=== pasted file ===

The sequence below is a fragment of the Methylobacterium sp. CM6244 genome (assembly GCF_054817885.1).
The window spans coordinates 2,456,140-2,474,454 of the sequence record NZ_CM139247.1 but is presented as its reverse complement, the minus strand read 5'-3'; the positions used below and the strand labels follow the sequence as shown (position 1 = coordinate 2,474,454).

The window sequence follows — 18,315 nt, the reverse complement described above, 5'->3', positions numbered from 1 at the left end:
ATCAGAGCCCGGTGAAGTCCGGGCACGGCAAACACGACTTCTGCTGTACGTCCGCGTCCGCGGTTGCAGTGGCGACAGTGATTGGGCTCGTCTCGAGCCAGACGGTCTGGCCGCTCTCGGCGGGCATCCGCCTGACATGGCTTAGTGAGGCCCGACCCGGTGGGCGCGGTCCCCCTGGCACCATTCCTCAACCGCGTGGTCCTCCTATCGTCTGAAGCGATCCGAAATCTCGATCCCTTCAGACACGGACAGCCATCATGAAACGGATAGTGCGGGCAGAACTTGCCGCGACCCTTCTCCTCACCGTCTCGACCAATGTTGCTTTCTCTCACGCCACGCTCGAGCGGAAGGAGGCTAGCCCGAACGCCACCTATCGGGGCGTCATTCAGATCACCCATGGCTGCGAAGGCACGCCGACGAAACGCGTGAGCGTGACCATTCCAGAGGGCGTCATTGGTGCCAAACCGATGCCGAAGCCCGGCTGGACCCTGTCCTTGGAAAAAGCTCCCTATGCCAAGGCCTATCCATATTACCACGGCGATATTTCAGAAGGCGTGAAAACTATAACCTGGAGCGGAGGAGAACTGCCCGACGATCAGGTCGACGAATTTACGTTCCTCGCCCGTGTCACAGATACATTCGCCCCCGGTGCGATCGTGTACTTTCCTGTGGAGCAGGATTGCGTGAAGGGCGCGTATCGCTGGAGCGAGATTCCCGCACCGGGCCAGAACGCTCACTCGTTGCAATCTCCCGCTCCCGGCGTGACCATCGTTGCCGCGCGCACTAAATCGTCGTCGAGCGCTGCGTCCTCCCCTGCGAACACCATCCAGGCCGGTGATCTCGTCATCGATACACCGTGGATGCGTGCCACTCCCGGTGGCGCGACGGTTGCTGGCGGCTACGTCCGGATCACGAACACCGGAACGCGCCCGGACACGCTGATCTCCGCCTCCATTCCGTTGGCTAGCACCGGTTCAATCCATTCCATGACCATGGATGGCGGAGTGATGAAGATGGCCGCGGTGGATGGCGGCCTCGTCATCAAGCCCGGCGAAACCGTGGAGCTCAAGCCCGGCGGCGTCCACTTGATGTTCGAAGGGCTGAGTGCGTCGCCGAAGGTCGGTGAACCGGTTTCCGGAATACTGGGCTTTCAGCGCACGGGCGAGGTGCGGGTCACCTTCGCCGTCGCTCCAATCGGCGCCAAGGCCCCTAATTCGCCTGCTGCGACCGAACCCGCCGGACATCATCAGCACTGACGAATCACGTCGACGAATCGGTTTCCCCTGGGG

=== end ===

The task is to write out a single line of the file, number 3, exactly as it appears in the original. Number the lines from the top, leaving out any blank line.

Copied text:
The window sequence follows — 18,315 nt, the reverse complement described above, 5'->3', positions numbered from 1 at the left end: